From the top of the mountains, the powerful waterfall, the Mühlbach, captures your attention immediately, and is a majestic sight that you would not let go of for a long time. Hallstatt was the village where the emperor Franz Josef took his fiancé, Elisabeth on an excursion on the day of their engagement, and since those days, the town has been attracting tourists like a magnet. This does mean that the village could be a bit more modern than expected and oriented towards the tourist circuit, which is surprising given that Hallstatt is the oldest community in Austria.

The hills above the town is where salt was mined for centuries. The early Iron Age in Europe is known as the Hallstatt period (800 – 400 BC), which is named after the village which had early settlers of the Iron and Age and the Celts who worked the mines. Over 1000 graves of prehistoric men were found here that has since been a source of important relics of the Celtic period and the age is hence known as the Hallstatt epoch.

The Hallstatt Market is the centre of activity here. On the edge of the town near the funicular to the Salzbergwerk is Hallstatt Lahn where is the bus station and across the lake from Hallstatt is the train station. A ferry from the train station will take you into town.
Mount Dachstein is visible from the lakeside. This mountain and the huge Sechserkogel range makes us aware of that we are right in the middle of pristine alpine landscape. A train journey to Hallstatt will present a stunning view of the cliffs, the mountains are so close to the water that there is only a tiny strip of land on which the town has come up, not leaving space even for a railway track. The station is hence on the opposite shore from where visitors are taken to the town by ferry. Hallstatt has no place for any sort of transportation that cannot be supported by boats.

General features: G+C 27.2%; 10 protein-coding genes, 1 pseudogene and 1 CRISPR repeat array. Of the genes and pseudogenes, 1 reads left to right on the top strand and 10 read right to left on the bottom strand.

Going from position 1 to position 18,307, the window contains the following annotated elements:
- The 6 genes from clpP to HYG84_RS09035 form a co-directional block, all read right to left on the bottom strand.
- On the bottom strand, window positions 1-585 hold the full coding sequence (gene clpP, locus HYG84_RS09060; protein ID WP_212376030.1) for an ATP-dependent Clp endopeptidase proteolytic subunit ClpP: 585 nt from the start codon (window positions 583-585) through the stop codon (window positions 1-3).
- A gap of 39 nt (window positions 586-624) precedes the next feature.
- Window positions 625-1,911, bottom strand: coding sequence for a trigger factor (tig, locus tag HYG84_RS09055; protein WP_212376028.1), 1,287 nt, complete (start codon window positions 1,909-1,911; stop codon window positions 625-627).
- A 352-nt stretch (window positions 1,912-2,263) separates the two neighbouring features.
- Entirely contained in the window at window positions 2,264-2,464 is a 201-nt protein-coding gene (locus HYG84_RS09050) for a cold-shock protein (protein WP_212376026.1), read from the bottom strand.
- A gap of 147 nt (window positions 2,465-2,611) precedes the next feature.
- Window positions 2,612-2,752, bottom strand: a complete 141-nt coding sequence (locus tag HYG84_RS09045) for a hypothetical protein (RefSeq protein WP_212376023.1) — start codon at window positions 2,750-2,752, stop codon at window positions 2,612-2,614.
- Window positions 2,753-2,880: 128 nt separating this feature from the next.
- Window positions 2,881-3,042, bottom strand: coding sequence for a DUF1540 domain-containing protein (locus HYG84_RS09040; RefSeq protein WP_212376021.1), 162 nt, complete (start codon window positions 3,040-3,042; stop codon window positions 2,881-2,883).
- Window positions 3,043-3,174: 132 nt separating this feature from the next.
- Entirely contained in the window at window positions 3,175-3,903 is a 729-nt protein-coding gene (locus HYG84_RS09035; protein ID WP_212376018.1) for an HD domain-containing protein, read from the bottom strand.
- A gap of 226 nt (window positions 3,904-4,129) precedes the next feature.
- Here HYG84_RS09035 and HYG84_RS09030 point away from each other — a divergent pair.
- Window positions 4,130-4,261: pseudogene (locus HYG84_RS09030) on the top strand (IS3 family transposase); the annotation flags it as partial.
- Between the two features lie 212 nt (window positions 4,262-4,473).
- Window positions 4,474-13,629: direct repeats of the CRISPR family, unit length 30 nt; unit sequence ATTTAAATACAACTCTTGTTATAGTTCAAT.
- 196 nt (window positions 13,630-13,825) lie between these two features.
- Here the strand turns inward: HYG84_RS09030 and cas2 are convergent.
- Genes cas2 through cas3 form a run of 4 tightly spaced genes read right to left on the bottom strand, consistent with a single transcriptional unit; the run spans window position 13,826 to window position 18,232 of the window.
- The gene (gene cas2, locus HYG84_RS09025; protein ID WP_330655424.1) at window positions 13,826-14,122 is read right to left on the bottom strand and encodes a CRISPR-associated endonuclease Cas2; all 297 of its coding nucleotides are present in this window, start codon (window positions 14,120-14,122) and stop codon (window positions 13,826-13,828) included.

For over 4500 years, this area has been mined for salt. The Hallstatt mines of the Salzberg (not ‘burg’) mountain are the oldest in the world. These mines in the Salzbergtal valley are accessed either by the path near the village cemetery paths or via the funicular railway from the southern end of the village. A small-scale miner’s train that heads to the mountain can be reached within a 10-minute walk from the railway station. The wooden chutes once used by the miners are still preserved well, in which you can slide down to an artificial subterranean lake that was once used to dissolve rock salt. An Iron Age cemetery and a 21st Century restaurant is at the entrance of the mines. A combo ticket to Salzerlebnis (Salt Adventure), from OBB (Austrian Railway) offers an all-inclusive fare to, from and within Hallstatt and the salt mine.

Dachstein Ice Caves

The most attractive sights of the eastern Alps – the Dachstein Ice caves are vast ice caverns that have been formed many hundreds of years ago. It shines with ice stalactites and stalagmites that are illuminated by an eerie light. The Rieseneishöhle (giant ice cave) and Mammuthöhle (mammoth cave) are the most renowned. There are also other caves and frozen waterfalls. Situated about 6500 feet high, the entrance to the cave can be accessed via cable-car and a short little hike up, though it is possible to hike all the way up. The Dachstein peak is farther south, at 9750 feet. If you visit in August, you could enjoy the weekly Ice Sounds concert series under the Parsifal dome of the Dachstein cave. Your combo ticket for these special events would include a cave tour and dinner at the Erlebnisrestaurant. Warm weatherproof clothing and good shoes are recommended as it is very cold inside the caves and chilling winds blow down the slopes. Time your visit before 2 pm to see both the caves.